Kirbyville, TX (KTRE) - In response to allegations from the community, Kirbyville CISD's attorneys filed a court brief with the 137th Judicial District Court in Jefferson County Tuesday morning that provided background information and context for the May 23 suicide of former principal Dennis Reeves.
After Reeves tendered his resignation on May 23, Reeves walked out to his pickup in the parking lot, and apparently shot and killed himself, according to police.
"This is a tragedy for the entire Kirbyville community," said Kirbyville CISD Superintendent Tommy Wallis. "The district's counsel is working hard to provide a full, open, and transparent resolution to this difficult situation. Our district administration is focused on supporting our students and employee and helping this community heal."
According to the press release, attorneys for the Kirbyville Consolidated Independent School District asled the court to dissolve a temporary restraining order that "potentially allows outside plaintiff attorneys broad and virtually unlimited access to the personal, work, and official records of school employees and trustees without cause."
Later Tuesday, the court limited the scope of the temporary restraining order placed on Kirbyville CISD.
A second press release stated that the plaintiff attorney retained by the Reese family was seeking "broad and overreaching authority" to access personal and work records of multiple district employees and trustees without cause. However, the judge noted that Kirbyville CISD routinely retains the types of records addressed by the restraining order and would continue to do so.
"As a result, the district was essentially told to continue cooperating in a responsible way, as it has been doing all along," the second press release stated.
Attorneys for the school district still believe that any restraining order is unnecessary "because the school district has zero interest in destroying records of Mr. Reeves' employment with the district or the circumstances surrounding his suicide," a press release stated. The release also stated that the judge addressed many of the district's procedural concerns in his final order.
"The brief provides background into allegations of inappropriate workplace behavior brought to Mr. Reeve's attention in the weeks preceding his suicide," a press release from Kirbyville CISD stated. "The school administration followed protocol in addressing the allegations. The district asserts that it has actively cooperated with law enforcement and requests by the Reeves family for information and has no intent to destroy any records concerning Mr. Reeves' employment or his suicide."
In addition, the district's attorneys are arguing that the Jefferson County court has no jurisdiction over the matter because the Reeves family has stated no case against the school district, its employees, and its trustees.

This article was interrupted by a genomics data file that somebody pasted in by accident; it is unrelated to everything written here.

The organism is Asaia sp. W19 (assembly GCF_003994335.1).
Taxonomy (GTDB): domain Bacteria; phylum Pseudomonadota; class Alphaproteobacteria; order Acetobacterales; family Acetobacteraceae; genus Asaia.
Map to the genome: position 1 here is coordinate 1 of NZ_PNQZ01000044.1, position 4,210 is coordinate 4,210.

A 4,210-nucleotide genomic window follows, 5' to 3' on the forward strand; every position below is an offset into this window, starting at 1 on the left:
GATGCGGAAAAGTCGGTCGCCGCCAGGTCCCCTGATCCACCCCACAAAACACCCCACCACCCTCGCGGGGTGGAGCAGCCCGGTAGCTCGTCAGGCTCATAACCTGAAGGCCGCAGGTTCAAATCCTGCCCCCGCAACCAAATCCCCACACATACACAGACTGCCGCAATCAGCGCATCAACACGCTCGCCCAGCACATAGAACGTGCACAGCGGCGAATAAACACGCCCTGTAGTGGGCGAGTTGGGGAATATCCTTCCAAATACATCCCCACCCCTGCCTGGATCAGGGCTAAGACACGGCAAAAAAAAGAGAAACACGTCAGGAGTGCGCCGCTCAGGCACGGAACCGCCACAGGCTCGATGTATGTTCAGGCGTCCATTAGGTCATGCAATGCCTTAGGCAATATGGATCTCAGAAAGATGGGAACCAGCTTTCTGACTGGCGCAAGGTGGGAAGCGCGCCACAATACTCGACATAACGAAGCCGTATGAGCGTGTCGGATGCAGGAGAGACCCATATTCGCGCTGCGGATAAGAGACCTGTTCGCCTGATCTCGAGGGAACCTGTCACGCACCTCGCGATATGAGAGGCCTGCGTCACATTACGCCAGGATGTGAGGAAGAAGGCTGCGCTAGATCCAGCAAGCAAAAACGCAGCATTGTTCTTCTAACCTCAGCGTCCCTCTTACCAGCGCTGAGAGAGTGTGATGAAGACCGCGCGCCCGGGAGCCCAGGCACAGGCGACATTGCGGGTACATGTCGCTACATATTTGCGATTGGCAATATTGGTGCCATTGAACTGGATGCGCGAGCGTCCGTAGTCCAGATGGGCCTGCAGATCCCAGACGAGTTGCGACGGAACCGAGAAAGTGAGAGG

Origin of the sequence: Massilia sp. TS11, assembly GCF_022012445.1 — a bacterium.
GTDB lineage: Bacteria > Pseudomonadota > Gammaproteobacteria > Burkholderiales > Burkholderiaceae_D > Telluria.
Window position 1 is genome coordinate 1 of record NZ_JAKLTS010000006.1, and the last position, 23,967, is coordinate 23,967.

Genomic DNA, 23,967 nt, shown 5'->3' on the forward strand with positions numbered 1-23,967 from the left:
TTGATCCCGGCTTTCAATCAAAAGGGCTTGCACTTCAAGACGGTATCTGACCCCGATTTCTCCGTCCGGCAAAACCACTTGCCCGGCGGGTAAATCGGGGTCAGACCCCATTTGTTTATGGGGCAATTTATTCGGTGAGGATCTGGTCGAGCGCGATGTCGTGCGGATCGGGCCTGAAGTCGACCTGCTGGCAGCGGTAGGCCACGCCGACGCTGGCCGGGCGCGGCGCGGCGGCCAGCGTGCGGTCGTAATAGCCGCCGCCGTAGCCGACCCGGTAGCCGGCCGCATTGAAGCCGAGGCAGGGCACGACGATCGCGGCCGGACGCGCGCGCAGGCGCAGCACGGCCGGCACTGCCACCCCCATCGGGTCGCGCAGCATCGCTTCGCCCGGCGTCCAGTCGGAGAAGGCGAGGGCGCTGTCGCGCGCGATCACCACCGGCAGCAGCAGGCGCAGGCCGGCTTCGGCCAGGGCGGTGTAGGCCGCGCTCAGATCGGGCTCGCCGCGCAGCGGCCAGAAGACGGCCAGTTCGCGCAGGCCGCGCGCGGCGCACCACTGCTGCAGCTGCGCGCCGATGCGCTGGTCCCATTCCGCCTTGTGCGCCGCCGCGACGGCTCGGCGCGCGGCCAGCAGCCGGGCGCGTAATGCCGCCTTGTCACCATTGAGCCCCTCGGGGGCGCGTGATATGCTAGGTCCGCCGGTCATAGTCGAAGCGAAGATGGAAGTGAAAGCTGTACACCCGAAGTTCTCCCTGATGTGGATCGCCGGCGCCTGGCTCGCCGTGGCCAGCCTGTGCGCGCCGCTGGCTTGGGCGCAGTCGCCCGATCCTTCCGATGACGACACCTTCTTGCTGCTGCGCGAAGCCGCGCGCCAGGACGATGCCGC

The press release outlined some of the background information that was included in the brief to the 137th Judicial District Court.
In the weeks before Reeves' suicide, he was the subject of two separate allegations of harassment in the workplace, the press release stated.
"One complaint by a female teacher alleged that Mr. Reeves sent her "hundreds" of text messages, and she wanted them to stop," the press release stated.
In another harassment complaint, Reeves' former secretary, whom he had admitted to having an extramarital affair with, said that he was sending her unwanted text messages and that his wife, Tammy Reeves, was also sending unwanted text messages and targeting her with vulgar and unwanted social media posts.
"In one, Mrs. Reeves posted, 'You are still alive only because I can't afford a hitman,'" the press release stated.
According to the press release, Wallis and the district's assistant superintendent confronted Reeves about the harassment allegations on May 23.
"Mr. Reeves was informed that the district would have to investigate the allegations against him, and he would be placed on administrative leave during that period," the press release stated. "Mr. Reeves was offered the opportunity to tender his resignation if he did not want an investigation to take place."
The press release stated that Reeves chose to turn in his resignation. He walked out of the building, went to his pickup, and shot himself, the press release stated.
"In order to protect the privacy of the Reeves family, Superintendent Wallis did not fully disclose the complexity of Mr. Reeves' employment and marital difficulties to the media in an interview immediately following the suicide."
After Reeves' suicide, his wife asked for his district-owned cell phone and a copy of his resignation letter, and both items were provided to her, the press release stated. She also asked for copies of the written statements by Reeves' former secretary that contained allegations of harassment.
In the brief, attorneys for Kirbyville CISD argued that "no proper evidence supports the suggestion that anyone with the district would destroy, alter, or tamper with the information, records, or equipment subject to the order," the press release stated. The attorneys also said that the restraining order was "improperly sought, improvidently granted, and should be dissolved."
"This could not be provided at that time because it contained personal information that the district was not at liberty to disclose without an Attorney General's opinion," the press release stated.